CALIFORNIA | LOCAL
April 23, 1991 |
Fifty Northern California farm workers will be flown to Honolulu next month as the first of about 500 seasonal laborers to be offered six-month contracts working crops in Hawaii. George Ortiz, president of the Santa Rosa-based California Human Development Corp., said round-trip air fare, housing and benefits, as well as wages ranging from $6 to $14 an hour, will be paid by Hawaiian growers.
April 26, 1993 |
Macadamia nut growers, a mainstay of Hawaii's move to diversify its agricultural base, are pinning their hopes for new growth on preliminary research showing that the nuts with the sinfully rich image may contribute to a healthy heart. Dr. J. David Curb, director of the Honolulu Heart Program at Kuakini Medical Center and research director of geriatric medicine at the University of Hawaii, says people laugh when he tells them he is trying to prove macadamia nuts can be good for you.
August 23, 1998 |
God's in his heaven--somewhere over my left shoulder, I think, hidden by the mist on Mt. Hualalai. And here, in Holualoa town on Hawaii's Big Island, the first stop on my day in Kona Coffee Country, all's right with the world. A Beethoven piano concerto plays indoors at the Holuakoa Cafe, where owner Meggi Worbach is chatting with some regulars.
March 29, 1998 |
A carpet of tousled sugar cane covered these rolling hills on Kauai for a century, and even gave this dusty hamlet its name--"new mill." Today, orderly rows of emerald-green coffee trees slice across the fields. Squeezed out of the sugar business by lower-cost rivals, Hawaii's farmers are taking their cue from the makers of designer jeans and the vintners of Napa Valley.
December 2, 2001 |
In the quiet world beneath the swells of the Pacific Ocean, scuba diver John "Randy" Cates tends his swirling, silvery livestock on a new kind of Hawaiian ranch. He and his crew are raising 100,000 fish in a spacious cage anchored to the ocean floor, two miles offshore from Honolulu International Airport. Invisible from the surface, the fish corral represents a new frontier for the United States: farming the open ocean.
September 8, 2002 |
The resounding calls of "ko-KEE, ko-KEE" ring out in a cadence that brings music to Puerto Rican nights. The tiny frog that produces the melody is named coqui after its distinctive two-note call and, because it is native only to Puerto Rico, has become a symbol for the island, its culture and its people. "It's like a part of us, a part of our family," said schoolteacher Lourdes Colon, who hears the frogs each night outside her house in tree-covered hills south of San Juan.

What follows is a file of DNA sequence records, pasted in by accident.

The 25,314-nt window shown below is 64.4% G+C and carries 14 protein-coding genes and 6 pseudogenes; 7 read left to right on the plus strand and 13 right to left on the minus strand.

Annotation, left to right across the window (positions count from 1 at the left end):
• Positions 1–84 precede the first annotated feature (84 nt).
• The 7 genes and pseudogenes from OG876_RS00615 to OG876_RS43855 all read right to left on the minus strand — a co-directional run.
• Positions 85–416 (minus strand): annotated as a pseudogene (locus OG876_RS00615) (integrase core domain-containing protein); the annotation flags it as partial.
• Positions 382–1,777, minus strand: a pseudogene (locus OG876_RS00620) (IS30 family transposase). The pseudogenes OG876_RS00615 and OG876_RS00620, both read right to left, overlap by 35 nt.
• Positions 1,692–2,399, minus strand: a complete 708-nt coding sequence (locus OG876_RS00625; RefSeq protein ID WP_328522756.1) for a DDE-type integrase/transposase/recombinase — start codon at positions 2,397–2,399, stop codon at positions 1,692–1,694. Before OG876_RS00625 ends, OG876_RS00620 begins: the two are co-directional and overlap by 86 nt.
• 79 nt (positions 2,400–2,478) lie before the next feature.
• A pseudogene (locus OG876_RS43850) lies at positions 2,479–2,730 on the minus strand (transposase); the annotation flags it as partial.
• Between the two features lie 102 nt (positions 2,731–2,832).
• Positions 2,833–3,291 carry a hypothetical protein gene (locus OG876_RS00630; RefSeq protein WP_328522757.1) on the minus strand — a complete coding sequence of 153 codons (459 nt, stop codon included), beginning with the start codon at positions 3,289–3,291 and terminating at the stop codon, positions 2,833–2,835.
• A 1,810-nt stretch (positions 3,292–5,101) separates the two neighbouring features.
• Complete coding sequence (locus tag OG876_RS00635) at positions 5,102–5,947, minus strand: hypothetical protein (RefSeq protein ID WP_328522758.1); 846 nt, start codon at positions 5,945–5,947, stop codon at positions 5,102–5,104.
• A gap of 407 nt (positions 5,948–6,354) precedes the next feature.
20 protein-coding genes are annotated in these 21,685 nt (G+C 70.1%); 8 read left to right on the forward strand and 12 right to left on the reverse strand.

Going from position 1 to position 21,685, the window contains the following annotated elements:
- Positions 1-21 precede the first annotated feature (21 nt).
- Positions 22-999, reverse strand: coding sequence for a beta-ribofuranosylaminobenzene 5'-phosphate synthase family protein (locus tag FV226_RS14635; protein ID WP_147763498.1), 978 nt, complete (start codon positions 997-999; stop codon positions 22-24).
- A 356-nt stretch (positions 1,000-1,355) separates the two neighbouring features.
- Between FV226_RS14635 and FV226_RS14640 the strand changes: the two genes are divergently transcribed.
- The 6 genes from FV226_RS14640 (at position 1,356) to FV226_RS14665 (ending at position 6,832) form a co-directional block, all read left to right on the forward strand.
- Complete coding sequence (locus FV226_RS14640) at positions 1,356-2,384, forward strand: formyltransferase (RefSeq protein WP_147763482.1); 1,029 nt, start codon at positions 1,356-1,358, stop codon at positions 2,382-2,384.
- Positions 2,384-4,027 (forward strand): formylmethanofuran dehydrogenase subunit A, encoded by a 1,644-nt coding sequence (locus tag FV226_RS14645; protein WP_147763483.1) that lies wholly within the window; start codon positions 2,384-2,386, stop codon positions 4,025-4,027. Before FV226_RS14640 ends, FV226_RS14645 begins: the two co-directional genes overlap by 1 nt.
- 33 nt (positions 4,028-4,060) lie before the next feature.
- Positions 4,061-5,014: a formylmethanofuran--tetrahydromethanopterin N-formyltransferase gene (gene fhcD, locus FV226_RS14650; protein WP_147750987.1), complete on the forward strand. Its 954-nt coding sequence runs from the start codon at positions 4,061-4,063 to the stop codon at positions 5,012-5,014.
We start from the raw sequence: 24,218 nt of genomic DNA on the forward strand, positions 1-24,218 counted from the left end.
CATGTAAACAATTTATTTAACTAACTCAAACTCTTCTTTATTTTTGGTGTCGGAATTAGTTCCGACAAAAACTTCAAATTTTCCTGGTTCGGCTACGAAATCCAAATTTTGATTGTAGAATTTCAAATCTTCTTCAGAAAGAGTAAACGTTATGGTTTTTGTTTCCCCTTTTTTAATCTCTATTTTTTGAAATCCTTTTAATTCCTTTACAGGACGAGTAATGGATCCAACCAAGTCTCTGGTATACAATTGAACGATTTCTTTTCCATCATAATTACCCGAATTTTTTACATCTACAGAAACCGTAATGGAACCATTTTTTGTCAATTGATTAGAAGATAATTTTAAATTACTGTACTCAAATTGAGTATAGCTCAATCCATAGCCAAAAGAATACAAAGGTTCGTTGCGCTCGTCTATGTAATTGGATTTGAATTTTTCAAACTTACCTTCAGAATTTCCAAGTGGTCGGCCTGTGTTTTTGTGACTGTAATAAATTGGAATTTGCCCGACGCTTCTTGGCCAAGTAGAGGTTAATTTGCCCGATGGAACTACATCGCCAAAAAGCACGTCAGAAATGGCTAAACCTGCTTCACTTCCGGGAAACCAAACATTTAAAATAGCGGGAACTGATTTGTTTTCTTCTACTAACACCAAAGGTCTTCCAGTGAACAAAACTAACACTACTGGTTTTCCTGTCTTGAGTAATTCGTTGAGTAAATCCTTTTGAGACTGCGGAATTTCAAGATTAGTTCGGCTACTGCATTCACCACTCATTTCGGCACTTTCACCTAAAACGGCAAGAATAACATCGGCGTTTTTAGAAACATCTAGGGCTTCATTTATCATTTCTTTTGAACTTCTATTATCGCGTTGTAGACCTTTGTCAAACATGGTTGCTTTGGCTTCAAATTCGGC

March 24, 1985 |
"I have always been an onion freak," said Farlan Myers, senior vice president and director of television programming for J. Walter Thompson Co. in Los Angeles. "I like onions." But, Myers added, there are onions and then there are onions. And that helps explain how he got into an unusual sideline: peddling the rare Maui onion to selected supermarkets and restaurants in Southern California.
May 3, 1990 |
Agriculture officials released a tentative spraying schedule Wednesday that indicates aerial malathion applications will end over 467 square miles of Southern California by May 14--only five days beyond a May 9 deadline officials promised last winter amid public outcry over the pesticide program. The schedule represents only a preliminary outline of the May battle plan, and it could undergo significant revision in the next few days.
June 5, 2008 |
If all goes well this summer, an Air New Zealand 747 jumbo jet will take off from Auckland this fall powered by fuel refined from the seed of a fast-growing weed. The three-hour test flight could mark one of the more promising -- and more unusual -- steps by the financially strapped airline industry to find cheaper and more environmentally friendly alternatives to fossil fuel.
May 16, 1990 |
Nori Tanaka, a scruffy, gray-haired entomologist, trudges through a converted tuna-packing shed, flicking flies off his face. It is just before the dawn of another humid day. In one corner of the ramshackle building, workers grind out sticky, brown fly food in a cement mixer. In another, fly pupae are sifted through a makeshift device of cardboard, old broom heads and wire mesh. Tanaka reeks mightily of sugar, yeast and other odors that come with the job of mating insects.